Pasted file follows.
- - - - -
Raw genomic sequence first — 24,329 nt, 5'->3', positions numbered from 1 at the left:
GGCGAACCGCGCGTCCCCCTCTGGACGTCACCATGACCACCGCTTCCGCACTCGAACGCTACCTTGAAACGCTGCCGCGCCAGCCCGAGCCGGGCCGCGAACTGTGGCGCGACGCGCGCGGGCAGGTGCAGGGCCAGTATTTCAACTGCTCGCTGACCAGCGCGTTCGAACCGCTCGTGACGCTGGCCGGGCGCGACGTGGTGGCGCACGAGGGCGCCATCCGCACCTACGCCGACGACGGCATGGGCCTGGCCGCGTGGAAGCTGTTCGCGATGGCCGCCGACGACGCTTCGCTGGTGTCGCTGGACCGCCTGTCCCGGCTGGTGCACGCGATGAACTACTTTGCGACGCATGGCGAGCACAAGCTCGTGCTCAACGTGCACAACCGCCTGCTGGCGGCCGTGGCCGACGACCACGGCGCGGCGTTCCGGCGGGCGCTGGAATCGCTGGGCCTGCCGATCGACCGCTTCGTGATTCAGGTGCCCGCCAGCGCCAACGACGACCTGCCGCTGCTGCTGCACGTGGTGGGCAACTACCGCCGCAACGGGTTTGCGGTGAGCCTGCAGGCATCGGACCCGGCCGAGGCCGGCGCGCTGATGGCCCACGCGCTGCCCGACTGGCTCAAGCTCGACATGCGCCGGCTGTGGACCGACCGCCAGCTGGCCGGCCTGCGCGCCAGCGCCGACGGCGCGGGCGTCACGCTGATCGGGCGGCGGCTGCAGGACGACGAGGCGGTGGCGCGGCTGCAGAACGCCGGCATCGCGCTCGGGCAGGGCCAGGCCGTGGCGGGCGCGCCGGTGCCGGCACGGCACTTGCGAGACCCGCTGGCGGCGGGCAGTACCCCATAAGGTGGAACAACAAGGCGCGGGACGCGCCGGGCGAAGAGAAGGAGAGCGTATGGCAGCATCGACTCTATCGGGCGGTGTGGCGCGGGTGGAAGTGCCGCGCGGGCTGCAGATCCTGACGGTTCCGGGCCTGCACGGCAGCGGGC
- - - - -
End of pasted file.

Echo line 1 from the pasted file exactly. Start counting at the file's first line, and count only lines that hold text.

Raw genomic sequence first — 24,329 nt, 5'->3', positions numbered from 1 at the left: